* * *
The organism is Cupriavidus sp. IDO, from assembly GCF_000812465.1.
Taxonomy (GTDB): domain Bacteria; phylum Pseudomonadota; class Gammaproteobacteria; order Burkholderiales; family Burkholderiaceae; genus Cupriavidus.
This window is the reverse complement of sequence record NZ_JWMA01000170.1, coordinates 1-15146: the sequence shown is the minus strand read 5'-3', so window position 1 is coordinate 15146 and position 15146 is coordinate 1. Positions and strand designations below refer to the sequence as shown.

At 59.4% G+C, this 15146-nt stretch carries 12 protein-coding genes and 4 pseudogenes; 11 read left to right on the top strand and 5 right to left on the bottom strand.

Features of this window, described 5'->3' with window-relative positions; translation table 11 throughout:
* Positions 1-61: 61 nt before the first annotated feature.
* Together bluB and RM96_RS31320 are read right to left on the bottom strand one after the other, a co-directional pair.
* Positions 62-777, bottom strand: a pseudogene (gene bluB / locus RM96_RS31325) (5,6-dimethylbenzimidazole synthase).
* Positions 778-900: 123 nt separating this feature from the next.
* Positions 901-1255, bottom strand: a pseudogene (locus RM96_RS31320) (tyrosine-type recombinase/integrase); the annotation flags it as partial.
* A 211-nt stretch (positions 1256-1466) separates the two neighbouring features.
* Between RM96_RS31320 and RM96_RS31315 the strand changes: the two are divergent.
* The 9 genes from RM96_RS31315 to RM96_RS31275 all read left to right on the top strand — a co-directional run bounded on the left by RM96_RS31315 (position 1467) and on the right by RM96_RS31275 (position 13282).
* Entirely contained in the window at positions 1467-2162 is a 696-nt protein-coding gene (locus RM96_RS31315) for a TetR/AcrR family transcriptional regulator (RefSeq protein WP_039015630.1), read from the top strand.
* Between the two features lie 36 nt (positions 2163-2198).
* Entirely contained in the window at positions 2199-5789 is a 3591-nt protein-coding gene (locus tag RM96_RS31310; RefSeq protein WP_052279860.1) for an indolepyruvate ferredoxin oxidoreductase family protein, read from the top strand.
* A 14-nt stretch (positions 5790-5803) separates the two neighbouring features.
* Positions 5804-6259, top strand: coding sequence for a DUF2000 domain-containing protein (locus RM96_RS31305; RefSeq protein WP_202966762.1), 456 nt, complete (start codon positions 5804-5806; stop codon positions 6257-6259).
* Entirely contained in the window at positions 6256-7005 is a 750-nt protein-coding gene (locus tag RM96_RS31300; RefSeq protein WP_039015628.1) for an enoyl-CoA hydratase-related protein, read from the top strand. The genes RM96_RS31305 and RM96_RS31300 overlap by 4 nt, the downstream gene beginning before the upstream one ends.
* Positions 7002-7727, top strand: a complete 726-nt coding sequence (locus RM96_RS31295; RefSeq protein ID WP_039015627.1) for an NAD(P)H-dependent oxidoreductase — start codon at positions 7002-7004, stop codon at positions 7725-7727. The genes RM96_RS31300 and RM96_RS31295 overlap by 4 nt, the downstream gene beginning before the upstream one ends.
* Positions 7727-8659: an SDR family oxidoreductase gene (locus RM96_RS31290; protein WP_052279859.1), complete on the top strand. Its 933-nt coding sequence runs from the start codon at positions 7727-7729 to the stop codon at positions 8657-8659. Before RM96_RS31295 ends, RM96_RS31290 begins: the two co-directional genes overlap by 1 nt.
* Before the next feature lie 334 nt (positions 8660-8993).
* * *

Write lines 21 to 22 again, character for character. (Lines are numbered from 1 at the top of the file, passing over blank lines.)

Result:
* Positions 7727-8659: an SDR family oxidoreductase gene (locus RM96_RS31290; protein WP_052279859.1), complete on the top strand. Its 933-nt coding sequence runs from the start codon at positions 7727-7729 to the stop codon at positions 8657-8659. Before RM96_RS31295 ends, RM96_RS31290 begins: the two co-directional genes overlap by 1 nt.
* Before the next feature lie 334 nt (positions 8660-8993).